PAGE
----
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CBN policies push Naira to N1,150/$ at parallel market


The value of the naira gained strength at the parallel market on Thursday as the three-day public holiday was rounding up, selling around N1,150 to the dollar compared to N1,200 which it sold on Monday this week.

The appreciation of the naira on the streets is being driven by the policies of the Central Bank of Nigeria(CBN) which includes disbursing dollars to Bureau de Change (BDC) operators at the lower band of the previous trading at the Nigeria Autonomous Foreign Exchange Market Traders note that the CBN policies coupled with a lower demand for the greenback and the prolonged holiday had seen the appreciation in the value of the naira on Thursday.

The CBN had, on Monday, sold $10,000 to 1,588 eligible BDC Operators at  N1,101 to the dollar compared to N1,210 with it sold to them during the previous sales.

At the Nigerian Autonomous Foreign Exchange (NAFEM) window, the naira closed at N1230.61 to the dollar on Monday, a gain from its previous close at N1,251.05 on Friday reflecting a gain of N20.44.

The daily turnover saw a decline reaching $125.55 million yesterday, in contrast to the $248.29 million recorded on Friday, indicating a decline of 49.43 per cent.

At the NAFEM on Monday, the highest spot rate stood at N1,261, with the lowest spot rate recorded at N1,200.

In an effort to manage inflation and stabilise the Naira, the Central Bank of Nigeria (CBN) increased its benchmark interest rate, known as the Monetary Policy Rate (MPR), by 200 basis points to 24.75 percent from 22.75 percent in February 2024.

On June 14, 2023, the CBN implemented significant reforms, including eliminating market segmentation, consolidating all segments into the Investors & Exporters window (now called the Nigerian Autonomous Foreign Exchange), and reintroducing the Willing Buyer, Willing Seller framework.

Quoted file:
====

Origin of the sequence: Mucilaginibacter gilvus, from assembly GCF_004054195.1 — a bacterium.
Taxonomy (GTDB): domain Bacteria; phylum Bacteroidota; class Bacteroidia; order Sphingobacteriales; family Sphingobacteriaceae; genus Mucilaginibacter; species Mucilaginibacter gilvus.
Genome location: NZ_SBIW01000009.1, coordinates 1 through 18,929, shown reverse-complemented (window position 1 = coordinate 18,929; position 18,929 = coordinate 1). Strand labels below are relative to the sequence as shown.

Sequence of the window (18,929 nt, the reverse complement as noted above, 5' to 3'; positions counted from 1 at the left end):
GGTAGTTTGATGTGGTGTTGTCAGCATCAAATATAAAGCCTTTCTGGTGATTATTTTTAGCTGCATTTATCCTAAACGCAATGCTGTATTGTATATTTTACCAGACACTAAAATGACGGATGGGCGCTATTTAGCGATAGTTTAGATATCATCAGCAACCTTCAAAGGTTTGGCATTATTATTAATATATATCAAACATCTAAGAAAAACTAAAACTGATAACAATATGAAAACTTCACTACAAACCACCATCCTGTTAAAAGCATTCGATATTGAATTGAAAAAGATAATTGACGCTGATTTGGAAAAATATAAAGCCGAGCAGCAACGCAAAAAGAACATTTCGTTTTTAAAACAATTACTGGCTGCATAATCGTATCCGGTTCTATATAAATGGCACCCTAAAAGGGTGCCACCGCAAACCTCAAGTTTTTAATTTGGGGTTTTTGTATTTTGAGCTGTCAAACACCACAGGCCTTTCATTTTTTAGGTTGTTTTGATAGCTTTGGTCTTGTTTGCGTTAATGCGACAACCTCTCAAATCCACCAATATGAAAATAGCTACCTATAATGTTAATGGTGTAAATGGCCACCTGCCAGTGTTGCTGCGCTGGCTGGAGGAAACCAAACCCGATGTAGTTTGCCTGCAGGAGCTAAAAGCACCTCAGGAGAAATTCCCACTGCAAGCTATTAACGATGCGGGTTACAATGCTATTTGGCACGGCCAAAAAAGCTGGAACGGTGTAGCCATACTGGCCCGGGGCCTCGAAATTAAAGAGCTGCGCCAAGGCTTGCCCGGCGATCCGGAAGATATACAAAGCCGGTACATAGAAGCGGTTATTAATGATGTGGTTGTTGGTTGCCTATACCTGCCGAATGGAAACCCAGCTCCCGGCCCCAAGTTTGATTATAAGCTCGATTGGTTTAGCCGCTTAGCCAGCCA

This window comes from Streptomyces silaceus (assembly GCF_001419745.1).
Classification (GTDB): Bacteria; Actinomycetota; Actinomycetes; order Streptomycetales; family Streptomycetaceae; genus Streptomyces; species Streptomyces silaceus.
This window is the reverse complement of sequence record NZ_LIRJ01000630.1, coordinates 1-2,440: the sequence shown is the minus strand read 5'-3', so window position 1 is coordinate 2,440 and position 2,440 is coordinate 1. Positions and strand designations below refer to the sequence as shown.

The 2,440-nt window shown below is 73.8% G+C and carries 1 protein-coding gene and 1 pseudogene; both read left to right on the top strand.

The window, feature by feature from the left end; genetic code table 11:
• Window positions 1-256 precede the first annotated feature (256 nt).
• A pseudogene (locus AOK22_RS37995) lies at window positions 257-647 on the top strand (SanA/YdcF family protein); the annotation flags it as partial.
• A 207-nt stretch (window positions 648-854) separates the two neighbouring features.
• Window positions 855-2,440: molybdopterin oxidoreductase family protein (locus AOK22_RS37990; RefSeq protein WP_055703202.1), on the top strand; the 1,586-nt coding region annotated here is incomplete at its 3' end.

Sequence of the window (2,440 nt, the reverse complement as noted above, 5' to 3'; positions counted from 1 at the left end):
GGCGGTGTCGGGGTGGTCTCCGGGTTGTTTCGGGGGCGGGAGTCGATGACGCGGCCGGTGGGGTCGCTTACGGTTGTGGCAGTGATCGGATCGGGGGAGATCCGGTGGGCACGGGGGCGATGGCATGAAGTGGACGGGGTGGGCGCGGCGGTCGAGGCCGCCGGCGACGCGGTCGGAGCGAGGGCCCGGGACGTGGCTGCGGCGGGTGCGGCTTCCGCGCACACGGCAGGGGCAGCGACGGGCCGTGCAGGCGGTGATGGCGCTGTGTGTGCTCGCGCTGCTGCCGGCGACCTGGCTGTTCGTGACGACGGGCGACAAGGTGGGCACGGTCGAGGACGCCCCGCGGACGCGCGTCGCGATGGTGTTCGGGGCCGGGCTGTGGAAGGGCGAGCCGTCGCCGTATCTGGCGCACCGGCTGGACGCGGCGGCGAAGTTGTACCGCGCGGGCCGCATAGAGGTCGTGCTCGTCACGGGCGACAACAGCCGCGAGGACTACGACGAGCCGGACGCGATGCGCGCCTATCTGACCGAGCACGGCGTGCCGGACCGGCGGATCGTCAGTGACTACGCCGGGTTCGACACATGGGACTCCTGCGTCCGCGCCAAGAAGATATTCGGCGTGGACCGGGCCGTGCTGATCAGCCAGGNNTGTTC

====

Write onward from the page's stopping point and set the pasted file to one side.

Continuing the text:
In August 2023, the CBN resumed Forex sales to Bureau de Change (BDC) operators but imposed restrictions on their buying and selling spread to +/-2.5 percent of the weighted average of transactions executed the previous day on the I&E window.

In January 2024, the apex bank imposed a maximum limit on the Net Open Position (NOP) of banks in Nigeria, setting it at 20 percent short or zero percent long holding of foreign currency assets and liabilities.

Additionally, the CBN directed International Money Transfer Operators (IMTOs) to quote exchange rates for Naira payout to beneficiaries based on prevailing market prices.

In February 2024, the CBN lifted caps on the spread on interbank Forex transactions and removed restrictions on the sales of interbank proceeds.

Furthermore, it mandated that Personal Travel Allowance (PTA) and Business Travel Allowance (BTA) payouts be conducted solely through electronic channels.

According to FSDH Research, these measures have helped reduce volatility in the Naira in the forex markets.

By March 2024, Naira volatility had further decreased following additional CBN reforms aimed at enhancing transparency and inflows into the forex market. On March 28, the NAFEM closing rate was N1309.4, a significant appreciation from its peak of N1,650 on February 26, 2024, as reported by FSDH.

Analysts at FSDH expressed optimism, stating that , “we believe that the recent forex reforms, coupled with high interest rates and improved oil production, will bring stability to the forex market.”

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